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Primary Results Reflect Pattern of Presidential Race

STEVE INSKEEP, host:

It's MORNING EDITION from NPR News. I'm Steve Inskeep.

A single day's primaries reflect the pattern of the Democratic campaign for president. Hillary Clinton won a tough state. She described it as another step toward the White House. Yet by the end of the night, Barack Obama was just a little further ahead. Clinton won Indiana by just two percentage points. Obama won North Carolina by 14.

And the superdelegates who will finally decide this close nomination were watching. Here's NPR national political correspondent Mara Liasson.

MARA LIASSON: Hillary Clinton had hoped to win Indiana by a big enough margin and lose North Carolina by a small enough one to narrow Obama's lead in delegates or in the popular vote. But neither happened last night. Obama's big win North Carolina overshadowed Clinton's squeaker of a victory in Indiana.

It was Obama's first primary victory in two months, and a huge relief for the Obama campaign - a sign that he was able to overcome, at least for now, the damage caused by the incendiary comments of his former pastor. He began his victory speech in North Carolina by reminding Clinton that she had once hoped to derail his momentum by winning this state.

Senator BARACK OBAMA (Democrat, Illinois; Democratic Presidential Candidate): You know, there are those who were saying that North Carolina would be a game changer in this election.

(Soundbite of cheering)

Sen. OBAMA: But today, what North Carolina decided is that the only game that needs changing is the one in Washington, D.C.

(Soundbite of cheering, applause)

LIASSON: Obama's win added to his lead in delegates and popular votes. And because there are only 217 pledged delegates available in the remaining six contests, it makes it very difficult for Clinton to catch up. That's a point the Obama campaign has been making relentlessly, and it's one he drove home again last night.

Sen. OBAMA: Tonight, we stand less than 200 delegates away from securing the Democratic nomination for president of the United States.

LIASSON: Obama pivoted quickly to the fight he's confident he will be waging in the fall, a fight against John McCain - who, Obama said, plans to use the same old Republican playbook against him.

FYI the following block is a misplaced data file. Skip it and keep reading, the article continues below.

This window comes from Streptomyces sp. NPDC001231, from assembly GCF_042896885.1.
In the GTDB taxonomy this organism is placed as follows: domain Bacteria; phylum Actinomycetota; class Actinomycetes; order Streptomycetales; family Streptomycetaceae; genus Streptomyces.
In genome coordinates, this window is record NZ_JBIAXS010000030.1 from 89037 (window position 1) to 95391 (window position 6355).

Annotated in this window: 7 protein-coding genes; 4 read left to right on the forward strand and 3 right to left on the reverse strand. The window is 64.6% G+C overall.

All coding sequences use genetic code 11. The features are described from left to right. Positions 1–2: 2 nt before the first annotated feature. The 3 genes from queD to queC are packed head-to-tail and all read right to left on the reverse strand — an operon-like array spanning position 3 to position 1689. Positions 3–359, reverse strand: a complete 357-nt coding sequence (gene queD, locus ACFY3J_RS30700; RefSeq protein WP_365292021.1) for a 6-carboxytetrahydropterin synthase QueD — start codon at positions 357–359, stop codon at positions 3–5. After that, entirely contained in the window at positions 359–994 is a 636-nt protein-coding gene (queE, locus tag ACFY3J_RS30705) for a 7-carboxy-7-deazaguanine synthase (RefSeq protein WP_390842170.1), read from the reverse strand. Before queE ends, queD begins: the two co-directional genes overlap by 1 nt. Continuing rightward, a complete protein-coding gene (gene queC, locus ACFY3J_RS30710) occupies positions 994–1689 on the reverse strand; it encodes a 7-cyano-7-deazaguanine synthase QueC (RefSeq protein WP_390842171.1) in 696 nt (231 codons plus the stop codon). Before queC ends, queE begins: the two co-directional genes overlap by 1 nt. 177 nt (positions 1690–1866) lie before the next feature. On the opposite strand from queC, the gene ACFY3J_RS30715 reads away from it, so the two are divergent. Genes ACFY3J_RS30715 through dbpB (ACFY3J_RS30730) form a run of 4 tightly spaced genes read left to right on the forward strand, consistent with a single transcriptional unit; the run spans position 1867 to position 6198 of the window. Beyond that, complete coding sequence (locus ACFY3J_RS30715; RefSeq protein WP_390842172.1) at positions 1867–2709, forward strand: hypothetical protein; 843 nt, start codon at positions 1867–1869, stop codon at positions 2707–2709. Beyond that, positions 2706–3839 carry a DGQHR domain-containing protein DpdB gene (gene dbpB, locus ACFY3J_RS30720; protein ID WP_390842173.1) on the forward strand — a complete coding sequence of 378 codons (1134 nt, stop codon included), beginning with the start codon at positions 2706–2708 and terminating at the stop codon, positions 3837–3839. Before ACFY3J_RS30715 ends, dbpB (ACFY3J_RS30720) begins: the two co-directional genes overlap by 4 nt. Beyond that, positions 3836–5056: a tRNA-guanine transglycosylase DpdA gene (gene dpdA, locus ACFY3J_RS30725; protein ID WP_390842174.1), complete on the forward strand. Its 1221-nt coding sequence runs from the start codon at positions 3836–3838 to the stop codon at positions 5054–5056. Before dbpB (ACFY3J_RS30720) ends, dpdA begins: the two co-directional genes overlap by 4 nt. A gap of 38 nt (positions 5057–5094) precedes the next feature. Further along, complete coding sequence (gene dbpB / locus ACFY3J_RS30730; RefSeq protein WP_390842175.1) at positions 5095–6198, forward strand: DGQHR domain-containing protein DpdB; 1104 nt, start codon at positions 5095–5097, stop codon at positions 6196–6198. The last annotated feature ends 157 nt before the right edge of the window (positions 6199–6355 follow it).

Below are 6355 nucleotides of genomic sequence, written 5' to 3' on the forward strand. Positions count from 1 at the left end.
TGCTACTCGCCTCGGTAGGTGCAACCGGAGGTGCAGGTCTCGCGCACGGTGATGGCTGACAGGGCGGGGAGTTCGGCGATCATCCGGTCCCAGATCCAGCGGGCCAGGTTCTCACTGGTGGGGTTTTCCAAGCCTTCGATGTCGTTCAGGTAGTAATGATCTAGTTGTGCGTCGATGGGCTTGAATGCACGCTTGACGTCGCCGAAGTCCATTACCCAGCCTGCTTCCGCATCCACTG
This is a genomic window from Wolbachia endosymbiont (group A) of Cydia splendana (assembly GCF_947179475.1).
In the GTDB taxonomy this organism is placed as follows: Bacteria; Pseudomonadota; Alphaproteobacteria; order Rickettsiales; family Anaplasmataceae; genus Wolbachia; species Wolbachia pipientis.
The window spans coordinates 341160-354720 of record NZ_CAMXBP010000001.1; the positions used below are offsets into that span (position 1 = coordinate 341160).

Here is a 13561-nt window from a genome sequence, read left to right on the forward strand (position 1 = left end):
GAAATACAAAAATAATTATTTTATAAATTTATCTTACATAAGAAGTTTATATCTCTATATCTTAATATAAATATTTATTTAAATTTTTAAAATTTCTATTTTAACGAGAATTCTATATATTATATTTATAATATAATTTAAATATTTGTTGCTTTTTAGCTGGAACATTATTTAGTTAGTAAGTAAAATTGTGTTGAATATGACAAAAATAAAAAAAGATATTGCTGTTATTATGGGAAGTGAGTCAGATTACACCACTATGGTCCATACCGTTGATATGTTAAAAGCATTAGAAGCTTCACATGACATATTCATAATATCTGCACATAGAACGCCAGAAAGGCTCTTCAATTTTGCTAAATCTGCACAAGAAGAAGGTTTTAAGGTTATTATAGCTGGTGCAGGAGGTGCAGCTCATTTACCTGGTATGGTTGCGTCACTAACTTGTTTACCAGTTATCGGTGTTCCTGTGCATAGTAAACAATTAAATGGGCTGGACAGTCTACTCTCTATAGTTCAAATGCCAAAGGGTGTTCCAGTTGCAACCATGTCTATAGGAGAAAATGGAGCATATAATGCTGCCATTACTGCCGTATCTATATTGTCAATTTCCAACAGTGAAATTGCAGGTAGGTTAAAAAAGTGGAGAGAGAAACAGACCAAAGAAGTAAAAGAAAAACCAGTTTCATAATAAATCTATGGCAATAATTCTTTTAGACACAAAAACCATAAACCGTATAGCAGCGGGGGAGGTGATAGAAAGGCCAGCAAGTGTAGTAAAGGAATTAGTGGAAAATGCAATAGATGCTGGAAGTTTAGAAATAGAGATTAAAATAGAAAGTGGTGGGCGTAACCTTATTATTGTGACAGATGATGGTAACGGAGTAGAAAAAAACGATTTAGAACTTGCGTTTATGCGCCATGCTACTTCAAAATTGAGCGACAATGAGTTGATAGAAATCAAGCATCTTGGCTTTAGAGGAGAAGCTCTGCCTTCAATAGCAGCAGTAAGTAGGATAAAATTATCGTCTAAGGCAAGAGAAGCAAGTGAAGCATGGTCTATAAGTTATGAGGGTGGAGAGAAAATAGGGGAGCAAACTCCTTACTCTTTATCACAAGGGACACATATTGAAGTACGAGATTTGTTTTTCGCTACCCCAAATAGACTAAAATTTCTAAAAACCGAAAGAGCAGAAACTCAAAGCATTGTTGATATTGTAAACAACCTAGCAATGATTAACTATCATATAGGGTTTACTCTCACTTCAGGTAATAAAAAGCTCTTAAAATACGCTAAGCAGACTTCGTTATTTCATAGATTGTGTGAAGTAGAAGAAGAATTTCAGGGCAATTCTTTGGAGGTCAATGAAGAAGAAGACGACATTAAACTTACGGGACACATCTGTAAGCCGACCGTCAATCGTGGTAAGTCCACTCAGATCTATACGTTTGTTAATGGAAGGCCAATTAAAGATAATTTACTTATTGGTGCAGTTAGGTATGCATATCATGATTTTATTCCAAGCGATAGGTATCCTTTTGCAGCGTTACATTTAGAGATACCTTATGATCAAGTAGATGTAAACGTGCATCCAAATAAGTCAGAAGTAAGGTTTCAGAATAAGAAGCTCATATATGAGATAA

Sen. OBAMA: Yes, we know what's coming. I'm not naive. We've already seen it. The same names and labels they always pin on everyone who doesn't agree with all their ideas, the same efforts to distract us from the issues that affect our lives, by pouncing on every gas and association and fake controversy in the hopes that the media will play along.

LIASSON: Hillary Clinton was in Indiana, where she reminded her supporters that Obama had once predicted that Indiana would be the tiebreaker.

(Soundbite of applause)

Senator HILLARY CLINTON (Democrat, New York; Democratic Presidential Candidate): Tonight, we've come from behind. We've broken the tie. And thanks to you, it's full speed on to the White House.

(Soundbite of applause)

LIASSON: Clinton's comments to continue fighting - and she is favored in at least three of the remaining six primaries: West Virginia, Kentucky and Puerto Rico - but it will be harder for her to raise the money to continue. Last night, some of her remarks sounded conciliatory, almost as if she was beginning to contemplate the possibility of losing the nomination.

She congratulated Obama and said they were both on the same journey.

Sen. CLINTON: I can assure you, as I have said on many occasion, that no matter what happens, I will work for the nominee of the Democratic Party because we must win in November.

(Soundbite of cheering, applause)

Unidentified Group: Yes we will. Yes we will.

Sen. CLINTON: And I know that Senator Obama feels the same way.

LIASSON: Clinton had hoped a strong showing last night would encourage the remaining undecided superdelegates to at least stay neutral. But after last night, the steady trickle of superdelegates to Obama will probably accelerate, with some ready to endorse him today.

Last night, Obama increased his lead in both pledged delegates and popular votes. Democratic strategist Tab Devine, an uncommitted superdelegate himself, says Clinton now has to consider her options.

Mr. TAB DEVINE (Democratic Strategist; Superdelegate): They have to make a decision: Do they want to stay in this thing until the voting is over? Or do they wan to look at the numbers right now and conclude that she simply can't get to the nomination? I suspect that they're going to want to stay and fight and probably wait till the end when the voting is over. It's just a question of what is the tone and tenor of the campaign between now and then.

LIASSON: The Clinton campaign already has a new argument. It now says that instead of 2,025 delegates, the Democratic winner needs 2,209, which would include the Michigan and Florida delegations. Those states were stripped of their delegates when they violated Democratic Party rules and held their primaries too early. The party's rules and bylaws committee meets at the end of this month to try to resolve the issue.

Mara Liasson, NPR News, Washington. Transcript provided by NPR, Copyright NPR.

NPR transcripts are created on a rush deadline by an NPR contractor. This text may not be in its final form and may be updated or revised in the future. Accuracy and availability may vary. The authoritative record of NPR’s programming is the audio record.

Mara Liasson is a national political correspondent for NPR. Her reports can be heard regularly on NPR's award-winning newsmagazine programs Morning Edition and All Things Considered. Liasson provides extensive coverage of politics and policy from Washington, DC — focusing on the White House and Congress — and also reports on political trends beyond the Beltway.
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